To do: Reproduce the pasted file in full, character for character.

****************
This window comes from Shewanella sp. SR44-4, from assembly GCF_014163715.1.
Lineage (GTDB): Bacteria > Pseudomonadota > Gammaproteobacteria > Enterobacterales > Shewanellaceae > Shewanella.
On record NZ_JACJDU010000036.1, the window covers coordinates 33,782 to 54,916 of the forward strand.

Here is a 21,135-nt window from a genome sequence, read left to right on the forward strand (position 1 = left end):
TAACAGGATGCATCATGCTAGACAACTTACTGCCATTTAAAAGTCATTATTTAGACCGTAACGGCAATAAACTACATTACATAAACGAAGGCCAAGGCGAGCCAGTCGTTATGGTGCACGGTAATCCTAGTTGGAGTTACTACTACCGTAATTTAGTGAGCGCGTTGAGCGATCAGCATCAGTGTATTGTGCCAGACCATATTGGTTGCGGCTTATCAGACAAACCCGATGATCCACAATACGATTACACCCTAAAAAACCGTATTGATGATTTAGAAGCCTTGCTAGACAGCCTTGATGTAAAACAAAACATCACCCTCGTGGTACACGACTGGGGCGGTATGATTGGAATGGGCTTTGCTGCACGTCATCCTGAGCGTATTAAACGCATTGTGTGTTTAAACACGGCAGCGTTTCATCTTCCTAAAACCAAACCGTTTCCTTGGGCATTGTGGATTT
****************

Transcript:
This window comes from Shewanella sp. SR44-4, from assembly GCF_014163715.1.
Lineage (GTDB): Bacteria > Pseudomonadota > Gammaproteobacteria > Enterobacterales > Shewanellaceae > Shewanella.
On record NZ_JACJDU010000036.1, the window covers coordinates 33,782 to 54,916 of the forward strand.

Here is a 21,135-nt window from a genome sequence, read left to right on the forward strand (position 1 = left end):
TAACAGGATGCATCATGCTAGACAACTTACTGCCATTTAAAAGTCATTATTTAGACCGTAACGGCAATAAACTACATTACATAAACGAAGGCCAAGGCGAGCCAGTCGTTATGGTGCACGGTAATCCTAGTTGGAGTTACTACTACCGTAATTTAGTGAGCGCGTTGAGCGATCAGCATCAGTGTATTGTGCCAGACCATATTGGTTGCGGCTTATCAGACAAACCCGATGATCCACAATACGATTACACCCTAAAAAACCGTATTGATGATTTAGAAGCCTTGCTAGACAGCCTTGATGTAAAACAAAACATCACCCTCGTGGTACACGACTGGGGCGGTATGATTGGAATGGGCTTTGCTGCACGTCATCCTGAGCGTATTAAACGCATTGTGTGTTTAAACACGGCAGCGTTTCATCTTCCTAAAACCAAACCGTTTCCTTGGGCATTGTGGATTT